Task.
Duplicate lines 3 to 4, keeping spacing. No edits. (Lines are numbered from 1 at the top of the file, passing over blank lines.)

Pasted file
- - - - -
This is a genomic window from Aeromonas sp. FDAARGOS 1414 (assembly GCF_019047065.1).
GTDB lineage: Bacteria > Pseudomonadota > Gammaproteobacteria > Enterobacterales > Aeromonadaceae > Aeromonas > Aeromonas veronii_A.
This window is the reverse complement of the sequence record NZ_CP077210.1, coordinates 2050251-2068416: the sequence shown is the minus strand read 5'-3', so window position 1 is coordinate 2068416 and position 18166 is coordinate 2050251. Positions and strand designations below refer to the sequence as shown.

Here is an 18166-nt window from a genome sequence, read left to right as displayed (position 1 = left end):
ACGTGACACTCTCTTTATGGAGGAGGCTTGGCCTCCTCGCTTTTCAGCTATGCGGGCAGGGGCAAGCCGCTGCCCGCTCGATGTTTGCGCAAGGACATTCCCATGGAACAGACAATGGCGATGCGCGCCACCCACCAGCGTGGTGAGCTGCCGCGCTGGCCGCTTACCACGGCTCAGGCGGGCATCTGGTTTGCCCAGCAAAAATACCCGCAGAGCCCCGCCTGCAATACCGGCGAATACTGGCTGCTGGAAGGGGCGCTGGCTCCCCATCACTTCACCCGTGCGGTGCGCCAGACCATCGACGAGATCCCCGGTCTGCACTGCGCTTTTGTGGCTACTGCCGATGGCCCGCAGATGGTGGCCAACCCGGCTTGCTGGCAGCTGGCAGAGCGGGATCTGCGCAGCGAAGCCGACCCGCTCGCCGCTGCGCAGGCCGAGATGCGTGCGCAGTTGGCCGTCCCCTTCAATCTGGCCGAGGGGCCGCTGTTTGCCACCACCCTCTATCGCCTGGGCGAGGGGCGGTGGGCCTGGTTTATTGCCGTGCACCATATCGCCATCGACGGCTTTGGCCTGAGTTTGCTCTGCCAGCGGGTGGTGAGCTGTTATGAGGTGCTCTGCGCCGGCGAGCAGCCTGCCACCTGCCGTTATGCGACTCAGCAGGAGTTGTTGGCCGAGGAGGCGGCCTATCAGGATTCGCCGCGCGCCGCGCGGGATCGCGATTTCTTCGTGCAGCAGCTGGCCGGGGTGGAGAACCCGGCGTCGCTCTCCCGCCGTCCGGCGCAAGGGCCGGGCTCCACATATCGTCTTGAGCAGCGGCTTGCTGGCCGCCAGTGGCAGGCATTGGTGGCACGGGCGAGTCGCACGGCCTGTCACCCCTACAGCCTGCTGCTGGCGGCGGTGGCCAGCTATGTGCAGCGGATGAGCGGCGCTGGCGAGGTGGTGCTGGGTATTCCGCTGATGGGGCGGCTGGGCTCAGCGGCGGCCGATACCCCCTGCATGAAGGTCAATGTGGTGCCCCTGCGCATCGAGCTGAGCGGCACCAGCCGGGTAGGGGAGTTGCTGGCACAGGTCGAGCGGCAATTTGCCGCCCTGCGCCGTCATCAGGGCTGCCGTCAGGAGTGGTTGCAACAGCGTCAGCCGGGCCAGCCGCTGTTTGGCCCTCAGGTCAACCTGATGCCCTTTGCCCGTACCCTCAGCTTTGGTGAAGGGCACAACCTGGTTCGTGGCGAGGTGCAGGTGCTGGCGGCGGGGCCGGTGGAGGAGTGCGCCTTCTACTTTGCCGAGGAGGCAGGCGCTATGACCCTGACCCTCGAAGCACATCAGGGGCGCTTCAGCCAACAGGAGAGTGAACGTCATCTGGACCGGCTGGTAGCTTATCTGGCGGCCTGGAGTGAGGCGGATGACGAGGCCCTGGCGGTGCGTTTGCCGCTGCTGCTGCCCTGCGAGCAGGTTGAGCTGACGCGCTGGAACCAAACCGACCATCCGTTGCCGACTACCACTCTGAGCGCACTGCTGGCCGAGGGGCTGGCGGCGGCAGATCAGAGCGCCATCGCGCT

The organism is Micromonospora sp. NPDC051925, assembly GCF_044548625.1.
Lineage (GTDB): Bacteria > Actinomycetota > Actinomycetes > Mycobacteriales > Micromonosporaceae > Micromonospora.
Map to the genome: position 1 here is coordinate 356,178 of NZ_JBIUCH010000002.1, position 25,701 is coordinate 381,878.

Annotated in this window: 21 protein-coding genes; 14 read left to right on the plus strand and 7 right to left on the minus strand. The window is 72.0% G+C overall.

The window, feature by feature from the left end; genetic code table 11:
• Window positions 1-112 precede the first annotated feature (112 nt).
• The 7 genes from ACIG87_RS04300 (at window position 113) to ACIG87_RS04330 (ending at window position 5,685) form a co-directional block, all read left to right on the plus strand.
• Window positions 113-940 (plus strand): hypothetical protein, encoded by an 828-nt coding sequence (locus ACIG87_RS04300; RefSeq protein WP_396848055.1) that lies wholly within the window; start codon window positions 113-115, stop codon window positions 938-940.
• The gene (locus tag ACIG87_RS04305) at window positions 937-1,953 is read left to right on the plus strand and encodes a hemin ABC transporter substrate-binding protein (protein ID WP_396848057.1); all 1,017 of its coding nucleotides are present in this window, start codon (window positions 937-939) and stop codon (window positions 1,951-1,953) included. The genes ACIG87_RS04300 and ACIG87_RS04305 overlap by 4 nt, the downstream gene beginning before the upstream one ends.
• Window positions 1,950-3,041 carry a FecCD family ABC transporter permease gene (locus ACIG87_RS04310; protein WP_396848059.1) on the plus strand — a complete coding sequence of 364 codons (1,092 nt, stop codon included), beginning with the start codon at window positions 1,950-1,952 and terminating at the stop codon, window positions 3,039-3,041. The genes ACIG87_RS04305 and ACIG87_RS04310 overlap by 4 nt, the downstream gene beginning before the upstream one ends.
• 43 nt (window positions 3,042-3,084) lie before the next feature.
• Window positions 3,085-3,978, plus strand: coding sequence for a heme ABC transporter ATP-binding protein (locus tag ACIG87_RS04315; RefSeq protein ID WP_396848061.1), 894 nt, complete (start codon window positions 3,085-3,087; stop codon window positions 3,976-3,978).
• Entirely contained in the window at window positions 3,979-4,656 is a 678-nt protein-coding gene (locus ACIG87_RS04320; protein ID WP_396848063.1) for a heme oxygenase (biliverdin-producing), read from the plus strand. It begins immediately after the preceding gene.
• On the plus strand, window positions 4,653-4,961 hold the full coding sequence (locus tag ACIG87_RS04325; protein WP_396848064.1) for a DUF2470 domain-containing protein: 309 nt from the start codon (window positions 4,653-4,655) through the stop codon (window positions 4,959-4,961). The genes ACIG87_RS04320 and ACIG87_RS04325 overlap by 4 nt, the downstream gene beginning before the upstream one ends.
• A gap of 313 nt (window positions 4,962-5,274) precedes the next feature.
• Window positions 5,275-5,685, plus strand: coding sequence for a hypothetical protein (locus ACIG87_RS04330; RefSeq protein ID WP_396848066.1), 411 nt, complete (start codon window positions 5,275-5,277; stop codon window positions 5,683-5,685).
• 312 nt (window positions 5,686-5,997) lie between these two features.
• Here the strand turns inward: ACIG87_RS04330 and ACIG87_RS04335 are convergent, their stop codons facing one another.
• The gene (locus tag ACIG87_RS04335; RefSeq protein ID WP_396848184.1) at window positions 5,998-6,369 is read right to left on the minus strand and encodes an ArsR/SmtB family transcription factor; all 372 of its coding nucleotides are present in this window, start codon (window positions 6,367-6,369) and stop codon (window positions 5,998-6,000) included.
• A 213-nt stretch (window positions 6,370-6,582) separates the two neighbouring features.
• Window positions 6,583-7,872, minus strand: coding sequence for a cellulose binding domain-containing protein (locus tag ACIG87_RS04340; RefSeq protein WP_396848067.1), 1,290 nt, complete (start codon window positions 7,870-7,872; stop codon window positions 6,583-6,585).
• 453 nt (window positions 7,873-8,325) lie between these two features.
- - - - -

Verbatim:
This window is the reverse complement of the sequence record NZ_CP077210.1, coordinates 2050251-2068416: the sequence shown is the minus strand read 5'-3', so window position 1 is coordinate 2068416 and position 18166 is coordinate 2050251. Positions and strand designations below refer to the sequence as shown.

Here is an 18166-nt window from a genome sequence, read left to right as displayed (position 1 = left end):